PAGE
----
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Reprinted from June 2004 ABI Journal June 1, 2004

Web posted and Copyright © June 1, 2004, American Bankruptcy Institute.

Bankruptcy Impact on Military a Concern to Pentagon, Congress

he Iraq War has caused extended tours of duty for many in the armed forces, resulting in increased financial strain for military families on active duty. While the major causes of personal bankruptcy (unemployment or catastrophic medical expense) are not factors confronting active duty military, the Pentagon has been increasingly concerned about the bankruptcy filing rates and credit practices of servicemen and women. Financially unprepared personnel threaten the military mission and also face revoked security clearances, nonjudicial punishment, redeployment and financial anxiety. Last year, the DoD formally launched a financial-readiness campaign to address military members' traditionally poor financial habits and increase financial-management awareness, savings and protection against predatory practices. More than 15,000 service members are now a part of a network of help provided by 60 national nonprofit credit counselors, government and business organizations pursuant to a campaign managed by the Consumer Federation of America. The America Saves campaign motto is "Financially Fit; Mission Ready."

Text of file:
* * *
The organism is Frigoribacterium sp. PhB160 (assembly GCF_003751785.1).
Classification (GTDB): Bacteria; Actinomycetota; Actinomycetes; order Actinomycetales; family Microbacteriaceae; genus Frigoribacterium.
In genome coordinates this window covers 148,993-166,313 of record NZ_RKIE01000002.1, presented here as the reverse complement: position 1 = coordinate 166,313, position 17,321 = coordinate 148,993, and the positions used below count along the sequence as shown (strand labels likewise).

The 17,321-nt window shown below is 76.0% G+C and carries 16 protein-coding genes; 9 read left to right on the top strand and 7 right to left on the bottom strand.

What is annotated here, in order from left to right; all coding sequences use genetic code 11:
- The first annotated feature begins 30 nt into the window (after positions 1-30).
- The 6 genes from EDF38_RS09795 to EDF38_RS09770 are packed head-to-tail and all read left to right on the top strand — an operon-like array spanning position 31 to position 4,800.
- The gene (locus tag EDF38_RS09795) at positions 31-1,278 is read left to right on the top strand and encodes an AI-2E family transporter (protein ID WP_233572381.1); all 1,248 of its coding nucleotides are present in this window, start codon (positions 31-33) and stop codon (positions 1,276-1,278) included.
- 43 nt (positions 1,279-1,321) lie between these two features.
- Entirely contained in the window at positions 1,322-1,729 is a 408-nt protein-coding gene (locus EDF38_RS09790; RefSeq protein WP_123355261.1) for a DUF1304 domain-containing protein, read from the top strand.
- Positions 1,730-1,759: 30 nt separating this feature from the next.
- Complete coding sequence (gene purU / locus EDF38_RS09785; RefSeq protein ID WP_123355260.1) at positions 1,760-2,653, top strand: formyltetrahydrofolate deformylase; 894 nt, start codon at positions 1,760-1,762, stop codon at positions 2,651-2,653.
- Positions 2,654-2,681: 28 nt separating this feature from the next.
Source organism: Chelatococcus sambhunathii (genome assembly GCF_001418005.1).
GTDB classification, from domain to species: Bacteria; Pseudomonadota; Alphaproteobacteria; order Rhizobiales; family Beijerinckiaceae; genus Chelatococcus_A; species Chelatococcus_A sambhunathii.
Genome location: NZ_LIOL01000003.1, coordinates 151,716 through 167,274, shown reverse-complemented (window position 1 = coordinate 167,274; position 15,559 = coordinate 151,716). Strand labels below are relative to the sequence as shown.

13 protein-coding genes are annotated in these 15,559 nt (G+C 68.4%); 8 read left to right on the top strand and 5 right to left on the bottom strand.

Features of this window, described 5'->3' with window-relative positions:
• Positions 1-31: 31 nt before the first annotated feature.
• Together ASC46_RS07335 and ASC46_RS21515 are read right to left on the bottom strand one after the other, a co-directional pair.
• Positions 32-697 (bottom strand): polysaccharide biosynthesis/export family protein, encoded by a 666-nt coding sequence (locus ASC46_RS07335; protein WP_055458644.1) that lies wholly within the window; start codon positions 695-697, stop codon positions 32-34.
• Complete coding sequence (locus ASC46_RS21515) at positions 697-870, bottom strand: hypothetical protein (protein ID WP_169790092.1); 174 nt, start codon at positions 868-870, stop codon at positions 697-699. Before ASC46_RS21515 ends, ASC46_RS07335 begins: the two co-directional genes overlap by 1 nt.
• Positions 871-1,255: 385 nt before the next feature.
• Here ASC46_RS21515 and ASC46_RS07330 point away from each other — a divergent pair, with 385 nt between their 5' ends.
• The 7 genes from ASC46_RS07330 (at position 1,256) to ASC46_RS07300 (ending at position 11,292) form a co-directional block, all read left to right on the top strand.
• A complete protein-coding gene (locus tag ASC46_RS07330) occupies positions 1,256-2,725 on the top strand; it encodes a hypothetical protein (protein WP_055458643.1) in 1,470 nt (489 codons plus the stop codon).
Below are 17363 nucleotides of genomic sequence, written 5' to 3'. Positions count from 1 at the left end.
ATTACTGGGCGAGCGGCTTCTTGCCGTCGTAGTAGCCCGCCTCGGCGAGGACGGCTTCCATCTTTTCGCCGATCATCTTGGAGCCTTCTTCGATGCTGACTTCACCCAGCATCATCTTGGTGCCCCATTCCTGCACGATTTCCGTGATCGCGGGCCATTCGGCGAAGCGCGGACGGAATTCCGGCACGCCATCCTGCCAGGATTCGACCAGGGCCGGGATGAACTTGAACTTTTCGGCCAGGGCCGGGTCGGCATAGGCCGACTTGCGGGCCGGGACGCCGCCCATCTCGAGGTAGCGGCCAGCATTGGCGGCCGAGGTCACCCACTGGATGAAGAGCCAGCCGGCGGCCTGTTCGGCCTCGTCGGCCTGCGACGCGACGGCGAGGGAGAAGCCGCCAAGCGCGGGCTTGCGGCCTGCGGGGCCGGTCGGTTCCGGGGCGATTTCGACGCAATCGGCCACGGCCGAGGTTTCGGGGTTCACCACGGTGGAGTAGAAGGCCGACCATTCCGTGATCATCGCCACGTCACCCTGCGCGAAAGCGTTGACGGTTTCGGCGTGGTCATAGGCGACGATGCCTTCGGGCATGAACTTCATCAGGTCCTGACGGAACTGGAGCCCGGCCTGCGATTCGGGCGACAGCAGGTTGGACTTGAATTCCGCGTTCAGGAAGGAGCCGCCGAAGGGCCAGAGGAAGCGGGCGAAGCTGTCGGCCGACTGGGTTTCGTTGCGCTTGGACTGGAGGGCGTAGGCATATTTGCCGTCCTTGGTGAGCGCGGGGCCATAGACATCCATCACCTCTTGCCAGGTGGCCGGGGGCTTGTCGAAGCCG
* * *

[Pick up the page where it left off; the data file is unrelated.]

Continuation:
Congress also has a heightened awareness of this financial stress and has authorized increased cash compensation—increases in basic pay, housing allowances and special pays—for active duty military for each fiscal year between 2000 and 2004. These pay increases exceeded rates enjoyed in the private sector. And new changes to the tax code under the Military Family Tax Relief Act of 2003 fix a number of provisions that previously put service members at a disadvantage for tax savings. For example, the law (a) loosens the rules for exclusion of capital gains earned from the sale of a primary residence for service members called to active duty, (b) excludes from taxable income homeowners' assistance payments made to service members for declines in property value, (c) doubles the military death benefit from $6,000 to $12,000 and makes the entire amount tax-free, and (d) creates an above-the-line deduction for travel expenses not reimbursed for those in the National Guard or Reserves.

In addition, some or all of the income that active-duty personnel earn while in combat zones is also tax-free. Service members who re-enlist while serving in a combat zone are typically eligible to receive any applicable re-enlistment bonus tax-free. This DoD program has grown from $418 million in 1999 to more than $734 million in 2003, a 76 percent increase.



 

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